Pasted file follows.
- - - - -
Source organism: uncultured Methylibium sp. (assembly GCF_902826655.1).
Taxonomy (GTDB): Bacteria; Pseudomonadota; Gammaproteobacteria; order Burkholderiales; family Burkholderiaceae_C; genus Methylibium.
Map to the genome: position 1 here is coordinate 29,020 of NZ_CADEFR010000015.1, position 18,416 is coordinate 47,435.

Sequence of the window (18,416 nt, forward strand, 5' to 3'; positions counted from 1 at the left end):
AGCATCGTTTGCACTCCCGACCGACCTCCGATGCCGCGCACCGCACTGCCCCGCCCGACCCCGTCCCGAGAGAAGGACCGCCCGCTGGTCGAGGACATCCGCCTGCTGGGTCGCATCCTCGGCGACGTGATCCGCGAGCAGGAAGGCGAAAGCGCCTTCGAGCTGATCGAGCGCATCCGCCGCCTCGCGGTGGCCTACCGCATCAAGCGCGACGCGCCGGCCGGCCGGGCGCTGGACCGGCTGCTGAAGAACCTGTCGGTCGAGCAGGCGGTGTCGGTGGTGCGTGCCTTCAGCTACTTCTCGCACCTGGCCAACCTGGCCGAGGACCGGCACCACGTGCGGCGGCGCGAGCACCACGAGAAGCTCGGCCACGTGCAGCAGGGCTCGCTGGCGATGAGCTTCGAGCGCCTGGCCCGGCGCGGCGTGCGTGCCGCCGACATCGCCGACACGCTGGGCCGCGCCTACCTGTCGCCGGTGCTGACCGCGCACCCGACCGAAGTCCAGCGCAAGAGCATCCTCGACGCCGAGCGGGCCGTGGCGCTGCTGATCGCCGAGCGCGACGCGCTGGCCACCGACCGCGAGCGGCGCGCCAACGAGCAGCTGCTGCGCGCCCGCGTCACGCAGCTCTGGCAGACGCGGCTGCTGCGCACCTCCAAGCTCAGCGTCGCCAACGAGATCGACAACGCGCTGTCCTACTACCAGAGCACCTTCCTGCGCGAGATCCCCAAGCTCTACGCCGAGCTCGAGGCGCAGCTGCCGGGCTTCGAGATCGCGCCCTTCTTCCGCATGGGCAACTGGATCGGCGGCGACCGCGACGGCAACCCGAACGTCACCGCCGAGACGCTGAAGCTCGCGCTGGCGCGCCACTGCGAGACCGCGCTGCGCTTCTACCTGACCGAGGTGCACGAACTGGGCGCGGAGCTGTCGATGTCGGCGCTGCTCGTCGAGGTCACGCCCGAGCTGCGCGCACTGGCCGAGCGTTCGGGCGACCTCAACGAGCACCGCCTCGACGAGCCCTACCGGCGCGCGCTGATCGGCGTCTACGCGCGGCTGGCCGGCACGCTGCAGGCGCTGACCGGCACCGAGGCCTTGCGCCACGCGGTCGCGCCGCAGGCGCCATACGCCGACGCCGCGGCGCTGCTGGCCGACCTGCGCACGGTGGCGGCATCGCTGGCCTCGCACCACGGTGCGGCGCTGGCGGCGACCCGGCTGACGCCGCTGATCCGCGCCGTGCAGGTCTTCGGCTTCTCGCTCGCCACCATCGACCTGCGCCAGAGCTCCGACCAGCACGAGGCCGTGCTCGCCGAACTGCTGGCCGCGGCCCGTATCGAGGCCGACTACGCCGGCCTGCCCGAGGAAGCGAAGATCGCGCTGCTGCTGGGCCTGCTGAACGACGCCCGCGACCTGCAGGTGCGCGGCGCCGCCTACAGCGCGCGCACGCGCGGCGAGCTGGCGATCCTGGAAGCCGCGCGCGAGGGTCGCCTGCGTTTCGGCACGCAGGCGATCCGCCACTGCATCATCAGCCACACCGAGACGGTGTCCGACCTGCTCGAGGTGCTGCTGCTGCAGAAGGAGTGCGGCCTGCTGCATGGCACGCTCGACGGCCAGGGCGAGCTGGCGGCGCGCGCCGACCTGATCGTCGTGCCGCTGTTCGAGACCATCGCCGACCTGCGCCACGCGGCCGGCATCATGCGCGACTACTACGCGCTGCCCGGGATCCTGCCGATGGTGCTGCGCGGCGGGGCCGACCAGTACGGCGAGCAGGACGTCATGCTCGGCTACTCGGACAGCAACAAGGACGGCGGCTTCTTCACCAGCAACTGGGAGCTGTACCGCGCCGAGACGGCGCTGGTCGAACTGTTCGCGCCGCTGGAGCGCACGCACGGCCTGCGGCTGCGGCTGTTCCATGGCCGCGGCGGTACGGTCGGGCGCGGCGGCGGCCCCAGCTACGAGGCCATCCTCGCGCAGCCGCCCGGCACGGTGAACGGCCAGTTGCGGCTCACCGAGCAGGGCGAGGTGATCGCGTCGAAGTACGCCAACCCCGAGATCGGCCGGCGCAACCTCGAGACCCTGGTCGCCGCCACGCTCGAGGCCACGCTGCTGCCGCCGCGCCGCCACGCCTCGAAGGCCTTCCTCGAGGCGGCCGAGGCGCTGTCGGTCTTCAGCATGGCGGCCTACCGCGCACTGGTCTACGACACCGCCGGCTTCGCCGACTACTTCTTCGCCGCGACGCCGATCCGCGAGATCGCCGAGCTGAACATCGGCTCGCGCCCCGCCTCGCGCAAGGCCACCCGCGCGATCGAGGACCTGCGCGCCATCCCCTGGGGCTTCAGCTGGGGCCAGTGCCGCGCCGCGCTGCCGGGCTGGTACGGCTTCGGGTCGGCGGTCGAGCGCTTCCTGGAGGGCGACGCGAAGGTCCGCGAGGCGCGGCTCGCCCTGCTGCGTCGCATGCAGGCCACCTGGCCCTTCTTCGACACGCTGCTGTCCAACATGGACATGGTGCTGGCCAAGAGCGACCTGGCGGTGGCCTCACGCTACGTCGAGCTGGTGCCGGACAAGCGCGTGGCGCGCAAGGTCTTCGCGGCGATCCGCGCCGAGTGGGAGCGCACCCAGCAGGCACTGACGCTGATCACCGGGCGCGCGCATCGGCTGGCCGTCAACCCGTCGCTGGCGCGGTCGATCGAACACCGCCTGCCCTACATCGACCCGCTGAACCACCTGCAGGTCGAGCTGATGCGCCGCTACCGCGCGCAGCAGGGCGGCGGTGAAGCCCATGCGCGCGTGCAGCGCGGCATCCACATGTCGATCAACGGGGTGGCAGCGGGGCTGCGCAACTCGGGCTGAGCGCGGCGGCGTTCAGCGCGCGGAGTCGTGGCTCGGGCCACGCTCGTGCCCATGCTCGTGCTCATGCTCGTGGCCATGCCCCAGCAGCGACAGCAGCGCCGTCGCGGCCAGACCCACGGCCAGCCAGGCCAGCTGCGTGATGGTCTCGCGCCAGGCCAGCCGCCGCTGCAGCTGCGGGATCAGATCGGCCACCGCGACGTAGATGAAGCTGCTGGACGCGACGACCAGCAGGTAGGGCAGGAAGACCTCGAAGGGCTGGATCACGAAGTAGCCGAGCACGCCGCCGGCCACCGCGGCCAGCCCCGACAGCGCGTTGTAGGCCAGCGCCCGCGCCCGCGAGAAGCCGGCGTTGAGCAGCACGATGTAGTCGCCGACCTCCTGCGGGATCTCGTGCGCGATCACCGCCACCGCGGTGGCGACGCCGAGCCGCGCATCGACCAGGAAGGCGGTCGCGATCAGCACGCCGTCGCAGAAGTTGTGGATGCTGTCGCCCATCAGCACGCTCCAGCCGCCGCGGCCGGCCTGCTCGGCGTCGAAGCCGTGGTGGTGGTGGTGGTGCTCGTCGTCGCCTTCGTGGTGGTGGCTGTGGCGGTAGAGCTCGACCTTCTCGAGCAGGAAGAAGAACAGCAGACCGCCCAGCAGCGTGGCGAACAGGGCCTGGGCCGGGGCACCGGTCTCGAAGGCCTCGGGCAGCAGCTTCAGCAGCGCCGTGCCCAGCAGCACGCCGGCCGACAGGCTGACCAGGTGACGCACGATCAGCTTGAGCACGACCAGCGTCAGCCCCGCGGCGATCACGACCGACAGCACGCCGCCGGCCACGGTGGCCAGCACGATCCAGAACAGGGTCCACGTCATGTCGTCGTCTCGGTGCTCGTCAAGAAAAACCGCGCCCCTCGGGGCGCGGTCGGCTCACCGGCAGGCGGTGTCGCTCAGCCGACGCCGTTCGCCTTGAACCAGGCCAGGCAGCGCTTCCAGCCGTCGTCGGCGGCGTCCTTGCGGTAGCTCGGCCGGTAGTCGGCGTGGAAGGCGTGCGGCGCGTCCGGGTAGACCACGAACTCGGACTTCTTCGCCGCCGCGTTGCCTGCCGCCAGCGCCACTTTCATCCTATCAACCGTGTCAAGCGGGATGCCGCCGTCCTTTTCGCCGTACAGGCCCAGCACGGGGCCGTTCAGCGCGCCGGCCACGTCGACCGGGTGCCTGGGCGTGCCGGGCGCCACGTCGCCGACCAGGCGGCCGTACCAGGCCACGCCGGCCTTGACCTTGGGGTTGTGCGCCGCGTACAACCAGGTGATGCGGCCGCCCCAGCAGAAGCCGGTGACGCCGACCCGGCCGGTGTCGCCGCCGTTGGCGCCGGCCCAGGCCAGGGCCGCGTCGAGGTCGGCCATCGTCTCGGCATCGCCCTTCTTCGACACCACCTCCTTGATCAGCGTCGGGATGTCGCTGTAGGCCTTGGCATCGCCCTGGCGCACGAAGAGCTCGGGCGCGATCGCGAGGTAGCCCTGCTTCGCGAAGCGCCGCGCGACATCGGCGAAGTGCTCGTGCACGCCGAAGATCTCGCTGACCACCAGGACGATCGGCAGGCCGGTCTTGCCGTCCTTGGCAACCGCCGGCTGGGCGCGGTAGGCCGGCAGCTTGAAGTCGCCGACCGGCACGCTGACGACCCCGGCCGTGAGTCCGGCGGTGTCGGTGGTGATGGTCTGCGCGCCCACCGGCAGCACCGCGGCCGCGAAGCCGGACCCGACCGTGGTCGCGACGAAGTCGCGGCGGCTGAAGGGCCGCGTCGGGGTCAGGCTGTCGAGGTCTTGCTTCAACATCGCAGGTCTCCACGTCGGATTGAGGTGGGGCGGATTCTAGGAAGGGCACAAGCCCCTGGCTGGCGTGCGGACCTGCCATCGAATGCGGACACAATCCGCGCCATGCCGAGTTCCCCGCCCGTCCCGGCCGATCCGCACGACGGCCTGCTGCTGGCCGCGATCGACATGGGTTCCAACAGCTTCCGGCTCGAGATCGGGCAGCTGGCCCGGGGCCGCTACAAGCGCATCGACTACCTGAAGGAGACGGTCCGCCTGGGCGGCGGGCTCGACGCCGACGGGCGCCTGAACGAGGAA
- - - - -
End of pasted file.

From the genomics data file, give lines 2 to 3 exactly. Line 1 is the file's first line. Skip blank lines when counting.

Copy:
Taxonomy (GTDB): Bacteria; Pseudomonadota; Gammaproteobacteria; order Burkholderiales; family Burkholderiaceae_C; genus Methylibium.
Map to the genome: position 1 here is coordinate 29,020 of NZ_CADEFR010000015.1, position 18,416 is coordinate 47,435.